INDIANAPOLIS — All Hoosiers ages 16 and older are now eligible to receive a COVID-19 vaccine. Indiana announced Wednesday that registration was officially open. For some teens like Adam Isenhour, 16, this vaccine means everything. He is a cancer survivor.
“I was 13 when I was diagnosed. I just turned 13. It was leukemia, AML (Acute Myeloid Leukemia),” Isenhour said.
That was in 2018. He was in remission for 11 months before it returned in 2019. That’s when he got a life-saving stem cell transplant from his father.
The family had to isolate after the procedure while Adam recovered due to his compromised immune system, and right when things seemed to be getting better and doctors told Adam he could return to school, the pandemic hit.
“We were going to be able to start going to school again for short visits by the end of spring break. School shut down at the end of spring break, so I mean I was just about ready to get out… like, I was literally right there and then it hit and then I can't do anything again,” Isenhour explained.
Now, there is a light at the end of the tunnel. The state worked with doctors at Riley Hospital for Children to identify patients who would benefit from getting the vaccine a few weeks early. Adam was one of them. His family said they did a lot of research before moving forward with it.
“The vaccine was scary at the start for myself, let alone for him. Not having any of the long term data was scary for me, but I talked to a lot of people that I trusted and read a lot of trusted literature and educated myself to make sure I was getting the appropriate correct information about it,” Adam’s mother, Alison, said.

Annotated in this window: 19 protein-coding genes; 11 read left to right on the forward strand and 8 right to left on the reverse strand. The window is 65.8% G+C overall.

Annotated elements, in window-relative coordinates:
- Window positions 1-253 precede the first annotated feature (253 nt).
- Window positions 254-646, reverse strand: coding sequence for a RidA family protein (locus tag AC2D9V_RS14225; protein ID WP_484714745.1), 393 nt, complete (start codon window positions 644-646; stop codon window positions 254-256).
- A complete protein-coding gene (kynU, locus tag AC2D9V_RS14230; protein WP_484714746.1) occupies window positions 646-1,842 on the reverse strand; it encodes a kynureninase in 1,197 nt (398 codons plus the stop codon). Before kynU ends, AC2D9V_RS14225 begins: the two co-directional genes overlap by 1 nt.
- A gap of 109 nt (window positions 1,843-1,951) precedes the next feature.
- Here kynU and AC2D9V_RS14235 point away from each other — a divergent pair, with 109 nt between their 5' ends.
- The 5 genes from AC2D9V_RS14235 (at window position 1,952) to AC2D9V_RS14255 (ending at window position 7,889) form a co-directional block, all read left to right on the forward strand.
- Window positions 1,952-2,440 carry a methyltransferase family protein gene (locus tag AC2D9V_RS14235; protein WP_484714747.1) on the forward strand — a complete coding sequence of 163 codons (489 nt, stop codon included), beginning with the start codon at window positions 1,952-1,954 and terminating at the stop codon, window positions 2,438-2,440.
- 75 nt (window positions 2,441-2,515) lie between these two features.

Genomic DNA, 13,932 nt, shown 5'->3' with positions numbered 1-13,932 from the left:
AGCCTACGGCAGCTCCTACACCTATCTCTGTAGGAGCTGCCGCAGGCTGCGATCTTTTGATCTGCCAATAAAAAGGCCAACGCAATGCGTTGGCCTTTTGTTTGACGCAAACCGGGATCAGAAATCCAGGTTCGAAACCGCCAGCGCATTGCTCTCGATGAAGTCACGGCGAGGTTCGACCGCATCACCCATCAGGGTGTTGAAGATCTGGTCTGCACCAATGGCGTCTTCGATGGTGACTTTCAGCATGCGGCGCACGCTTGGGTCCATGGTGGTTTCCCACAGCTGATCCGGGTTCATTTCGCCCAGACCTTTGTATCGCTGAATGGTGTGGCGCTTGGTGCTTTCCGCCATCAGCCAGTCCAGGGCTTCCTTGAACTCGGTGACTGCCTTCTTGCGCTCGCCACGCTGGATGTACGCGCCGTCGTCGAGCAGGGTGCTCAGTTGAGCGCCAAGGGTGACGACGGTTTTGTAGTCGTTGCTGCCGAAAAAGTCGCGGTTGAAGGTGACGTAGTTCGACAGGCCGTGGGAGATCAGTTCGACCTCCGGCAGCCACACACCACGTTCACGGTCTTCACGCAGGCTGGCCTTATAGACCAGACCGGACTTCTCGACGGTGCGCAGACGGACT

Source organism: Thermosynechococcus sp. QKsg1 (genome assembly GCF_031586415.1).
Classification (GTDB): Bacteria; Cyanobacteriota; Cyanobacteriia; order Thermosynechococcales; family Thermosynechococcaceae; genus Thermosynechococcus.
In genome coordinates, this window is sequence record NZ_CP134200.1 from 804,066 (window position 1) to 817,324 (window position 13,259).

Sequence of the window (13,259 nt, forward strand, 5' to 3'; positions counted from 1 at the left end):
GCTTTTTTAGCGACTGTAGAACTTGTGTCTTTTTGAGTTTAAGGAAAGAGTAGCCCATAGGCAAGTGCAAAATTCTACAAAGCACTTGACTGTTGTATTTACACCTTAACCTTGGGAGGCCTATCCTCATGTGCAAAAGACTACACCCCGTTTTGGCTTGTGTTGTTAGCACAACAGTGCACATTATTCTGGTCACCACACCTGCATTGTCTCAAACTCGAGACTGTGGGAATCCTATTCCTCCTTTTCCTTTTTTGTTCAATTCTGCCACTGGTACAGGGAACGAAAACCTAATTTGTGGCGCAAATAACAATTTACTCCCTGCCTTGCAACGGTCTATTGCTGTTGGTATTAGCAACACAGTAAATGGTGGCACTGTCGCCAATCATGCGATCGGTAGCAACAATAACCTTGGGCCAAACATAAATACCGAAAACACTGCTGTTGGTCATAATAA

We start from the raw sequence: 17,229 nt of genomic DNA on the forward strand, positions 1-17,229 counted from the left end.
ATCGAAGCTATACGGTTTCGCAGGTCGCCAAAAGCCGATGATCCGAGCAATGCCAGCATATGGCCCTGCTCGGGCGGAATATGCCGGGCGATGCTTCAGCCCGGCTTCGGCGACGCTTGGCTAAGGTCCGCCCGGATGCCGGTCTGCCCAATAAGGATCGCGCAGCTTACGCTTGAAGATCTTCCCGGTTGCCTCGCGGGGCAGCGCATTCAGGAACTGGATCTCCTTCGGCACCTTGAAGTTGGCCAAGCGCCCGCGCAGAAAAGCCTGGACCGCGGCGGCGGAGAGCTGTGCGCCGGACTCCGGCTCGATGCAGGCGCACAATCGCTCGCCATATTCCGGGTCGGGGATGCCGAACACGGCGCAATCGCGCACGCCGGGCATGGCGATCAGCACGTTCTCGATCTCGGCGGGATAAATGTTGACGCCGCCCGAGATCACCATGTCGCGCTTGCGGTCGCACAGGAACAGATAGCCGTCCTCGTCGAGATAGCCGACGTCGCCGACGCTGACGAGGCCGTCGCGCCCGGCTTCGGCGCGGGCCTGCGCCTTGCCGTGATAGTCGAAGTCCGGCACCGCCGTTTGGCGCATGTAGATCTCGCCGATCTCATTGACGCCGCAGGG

His doctors recommended it as well.
“The data we have, which is not a lot, but the data that has been pulled together for patients that are immunocompromised, says that specifically for patients that are post-transplant, of patients that get COVID-19 that are post transplant, approximately one in four will die, so that’s a much higher rate of mortality in this patient population which is why we have this conversation with our families and it’s really important to do everything we can to keep from getting COVID. If you are eligible to receive a vaccine then you absolutely should get it,” Dr. Jodi Skiles, Medical Director of Pediatric Stem Cell Transplant and Immunotherapy Team said.
“I feel like the benefits outweigh the risks of not getting it, even though you have that underlying fear of just the unknown, we've had that with every treatment he's gone through since this started,” said Alison Isenhour.
Adam is doing well and looking forward to being able to job shadow at a local veterinarian clinic while feeling more protected against COVID-19.